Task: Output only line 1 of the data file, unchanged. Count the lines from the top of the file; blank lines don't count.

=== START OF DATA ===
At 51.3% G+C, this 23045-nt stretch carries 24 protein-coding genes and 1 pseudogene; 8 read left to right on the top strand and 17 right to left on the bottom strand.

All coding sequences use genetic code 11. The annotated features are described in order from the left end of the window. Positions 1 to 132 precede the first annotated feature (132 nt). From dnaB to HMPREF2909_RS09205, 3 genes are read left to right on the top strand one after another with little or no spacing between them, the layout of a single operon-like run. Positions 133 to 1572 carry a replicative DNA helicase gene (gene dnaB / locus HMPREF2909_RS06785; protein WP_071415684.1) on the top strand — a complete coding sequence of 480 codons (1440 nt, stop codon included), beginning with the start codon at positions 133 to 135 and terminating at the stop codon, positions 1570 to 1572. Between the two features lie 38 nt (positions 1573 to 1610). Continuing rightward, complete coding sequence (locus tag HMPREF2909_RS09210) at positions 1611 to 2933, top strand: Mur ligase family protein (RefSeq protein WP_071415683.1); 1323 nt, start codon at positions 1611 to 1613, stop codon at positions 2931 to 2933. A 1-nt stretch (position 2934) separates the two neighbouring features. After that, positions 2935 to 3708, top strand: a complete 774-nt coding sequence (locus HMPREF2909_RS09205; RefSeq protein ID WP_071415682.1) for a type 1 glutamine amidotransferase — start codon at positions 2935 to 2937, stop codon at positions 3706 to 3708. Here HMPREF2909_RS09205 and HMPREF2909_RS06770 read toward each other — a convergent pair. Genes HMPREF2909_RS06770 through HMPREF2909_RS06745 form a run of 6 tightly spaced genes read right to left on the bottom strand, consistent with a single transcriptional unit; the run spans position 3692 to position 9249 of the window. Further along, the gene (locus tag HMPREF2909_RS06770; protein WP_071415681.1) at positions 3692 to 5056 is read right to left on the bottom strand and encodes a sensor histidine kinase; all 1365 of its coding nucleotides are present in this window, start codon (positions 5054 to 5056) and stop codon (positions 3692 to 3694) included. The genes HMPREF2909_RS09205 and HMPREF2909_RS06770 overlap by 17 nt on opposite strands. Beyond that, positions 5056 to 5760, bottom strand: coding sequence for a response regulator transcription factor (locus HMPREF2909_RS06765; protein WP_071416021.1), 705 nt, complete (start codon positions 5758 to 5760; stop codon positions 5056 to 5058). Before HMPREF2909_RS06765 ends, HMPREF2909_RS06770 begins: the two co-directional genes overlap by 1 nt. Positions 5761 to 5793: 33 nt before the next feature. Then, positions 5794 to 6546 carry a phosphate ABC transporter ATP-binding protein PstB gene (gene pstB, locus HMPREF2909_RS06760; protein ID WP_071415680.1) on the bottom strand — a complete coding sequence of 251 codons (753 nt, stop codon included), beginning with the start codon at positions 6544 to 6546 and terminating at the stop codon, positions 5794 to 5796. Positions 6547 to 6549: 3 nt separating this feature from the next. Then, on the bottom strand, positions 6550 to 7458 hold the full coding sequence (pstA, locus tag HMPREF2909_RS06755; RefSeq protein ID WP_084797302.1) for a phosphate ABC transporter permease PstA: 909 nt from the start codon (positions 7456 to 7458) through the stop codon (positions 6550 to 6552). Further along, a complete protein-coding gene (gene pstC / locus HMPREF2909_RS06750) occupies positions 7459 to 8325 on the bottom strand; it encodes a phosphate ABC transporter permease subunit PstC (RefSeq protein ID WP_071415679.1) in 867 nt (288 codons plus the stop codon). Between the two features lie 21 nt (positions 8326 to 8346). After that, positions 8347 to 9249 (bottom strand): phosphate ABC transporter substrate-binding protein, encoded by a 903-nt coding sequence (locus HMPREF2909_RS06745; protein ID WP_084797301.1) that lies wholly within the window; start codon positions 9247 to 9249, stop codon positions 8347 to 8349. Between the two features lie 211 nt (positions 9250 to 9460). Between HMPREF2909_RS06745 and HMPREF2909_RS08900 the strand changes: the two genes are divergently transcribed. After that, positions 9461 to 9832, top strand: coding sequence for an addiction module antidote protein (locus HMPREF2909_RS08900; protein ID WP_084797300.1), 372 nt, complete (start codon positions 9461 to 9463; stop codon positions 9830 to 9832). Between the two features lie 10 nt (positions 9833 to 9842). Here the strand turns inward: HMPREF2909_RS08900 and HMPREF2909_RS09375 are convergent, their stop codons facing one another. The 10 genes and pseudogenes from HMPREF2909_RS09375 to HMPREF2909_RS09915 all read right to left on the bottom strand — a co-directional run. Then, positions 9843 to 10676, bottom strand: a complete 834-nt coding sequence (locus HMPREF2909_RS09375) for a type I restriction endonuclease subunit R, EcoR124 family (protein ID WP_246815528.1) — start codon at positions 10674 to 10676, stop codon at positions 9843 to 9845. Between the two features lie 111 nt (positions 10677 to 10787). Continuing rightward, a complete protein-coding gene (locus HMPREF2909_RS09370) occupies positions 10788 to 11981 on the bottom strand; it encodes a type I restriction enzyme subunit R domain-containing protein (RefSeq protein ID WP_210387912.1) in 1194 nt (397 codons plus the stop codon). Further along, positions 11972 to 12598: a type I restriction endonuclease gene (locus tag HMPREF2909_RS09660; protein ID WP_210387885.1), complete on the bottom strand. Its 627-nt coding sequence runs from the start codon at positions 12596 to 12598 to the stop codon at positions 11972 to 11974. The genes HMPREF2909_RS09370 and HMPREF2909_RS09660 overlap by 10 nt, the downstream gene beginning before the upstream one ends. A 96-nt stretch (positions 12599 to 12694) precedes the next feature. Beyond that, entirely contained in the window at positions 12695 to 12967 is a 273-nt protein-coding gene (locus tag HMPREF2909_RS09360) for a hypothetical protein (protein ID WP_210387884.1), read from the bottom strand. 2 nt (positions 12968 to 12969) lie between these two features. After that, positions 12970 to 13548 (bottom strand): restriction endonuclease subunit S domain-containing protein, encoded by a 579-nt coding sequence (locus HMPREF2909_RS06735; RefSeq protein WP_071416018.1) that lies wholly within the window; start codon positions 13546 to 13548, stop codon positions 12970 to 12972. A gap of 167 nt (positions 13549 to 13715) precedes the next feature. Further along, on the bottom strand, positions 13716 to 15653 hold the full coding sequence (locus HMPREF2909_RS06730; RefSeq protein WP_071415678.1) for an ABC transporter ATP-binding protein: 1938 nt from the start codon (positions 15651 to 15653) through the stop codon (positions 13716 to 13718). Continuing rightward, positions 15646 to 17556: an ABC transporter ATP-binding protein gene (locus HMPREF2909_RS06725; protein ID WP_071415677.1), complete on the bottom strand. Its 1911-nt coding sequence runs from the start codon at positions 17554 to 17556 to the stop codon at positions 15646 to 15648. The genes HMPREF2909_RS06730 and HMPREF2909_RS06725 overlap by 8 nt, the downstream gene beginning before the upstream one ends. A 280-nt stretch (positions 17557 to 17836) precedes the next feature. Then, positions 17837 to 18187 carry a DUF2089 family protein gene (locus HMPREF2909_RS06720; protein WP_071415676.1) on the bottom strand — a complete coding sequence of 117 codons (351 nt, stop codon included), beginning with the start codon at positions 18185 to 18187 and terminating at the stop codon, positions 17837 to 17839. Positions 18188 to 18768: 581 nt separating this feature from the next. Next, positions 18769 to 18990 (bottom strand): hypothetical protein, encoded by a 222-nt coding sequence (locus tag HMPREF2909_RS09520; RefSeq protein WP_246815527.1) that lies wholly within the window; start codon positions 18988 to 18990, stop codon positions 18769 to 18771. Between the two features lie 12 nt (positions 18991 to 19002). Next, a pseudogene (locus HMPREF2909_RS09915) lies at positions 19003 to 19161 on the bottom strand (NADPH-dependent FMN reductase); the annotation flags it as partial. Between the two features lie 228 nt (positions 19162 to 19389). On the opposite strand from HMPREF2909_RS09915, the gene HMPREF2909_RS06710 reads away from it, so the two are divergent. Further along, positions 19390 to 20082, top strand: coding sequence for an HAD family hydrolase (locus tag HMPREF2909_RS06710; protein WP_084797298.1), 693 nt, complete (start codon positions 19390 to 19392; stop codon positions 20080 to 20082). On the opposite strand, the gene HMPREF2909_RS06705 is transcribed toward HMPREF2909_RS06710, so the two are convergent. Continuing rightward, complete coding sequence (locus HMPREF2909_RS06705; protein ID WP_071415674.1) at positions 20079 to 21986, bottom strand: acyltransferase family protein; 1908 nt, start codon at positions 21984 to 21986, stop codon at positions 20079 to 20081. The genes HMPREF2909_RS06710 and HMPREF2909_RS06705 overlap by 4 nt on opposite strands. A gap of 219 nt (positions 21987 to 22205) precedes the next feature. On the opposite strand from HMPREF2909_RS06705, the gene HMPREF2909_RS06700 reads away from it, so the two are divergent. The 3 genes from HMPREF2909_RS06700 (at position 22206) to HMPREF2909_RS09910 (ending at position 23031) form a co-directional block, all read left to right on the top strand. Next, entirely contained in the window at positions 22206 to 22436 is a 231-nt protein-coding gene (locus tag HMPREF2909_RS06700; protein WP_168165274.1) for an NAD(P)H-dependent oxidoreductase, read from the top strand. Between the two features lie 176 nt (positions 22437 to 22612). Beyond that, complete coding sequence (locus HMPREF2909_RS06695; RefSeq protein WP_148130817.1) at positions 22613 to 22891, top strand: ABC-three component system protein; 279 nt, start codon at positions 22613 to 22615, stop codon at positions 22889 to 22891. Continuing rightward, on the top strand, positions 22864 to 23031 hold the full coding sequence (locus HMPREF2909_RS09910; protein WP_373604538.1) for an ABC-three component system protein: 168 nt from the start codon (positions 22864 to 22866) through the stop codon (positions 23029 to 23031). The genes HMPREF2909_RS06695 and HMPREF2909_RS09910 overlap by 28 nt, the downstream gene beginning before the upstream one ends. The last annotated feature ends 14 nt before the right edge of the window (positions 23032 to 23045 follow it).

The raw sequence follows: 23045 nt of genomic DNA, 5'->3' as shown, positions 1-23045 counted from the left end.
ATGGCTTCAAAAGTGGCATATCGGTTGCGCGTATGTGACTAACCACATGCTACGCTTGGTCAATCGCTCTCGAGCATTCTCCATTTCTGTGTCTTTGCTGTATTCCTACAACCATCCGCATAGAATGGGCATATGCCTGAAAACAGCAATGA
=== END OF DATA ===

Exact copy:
At 51.3% G+C, this 23045-nt stretch carries 24 protein-coding genes and 1 pseudogene; 8 read left to right on the top strand and 17 right to left on the bottom strand.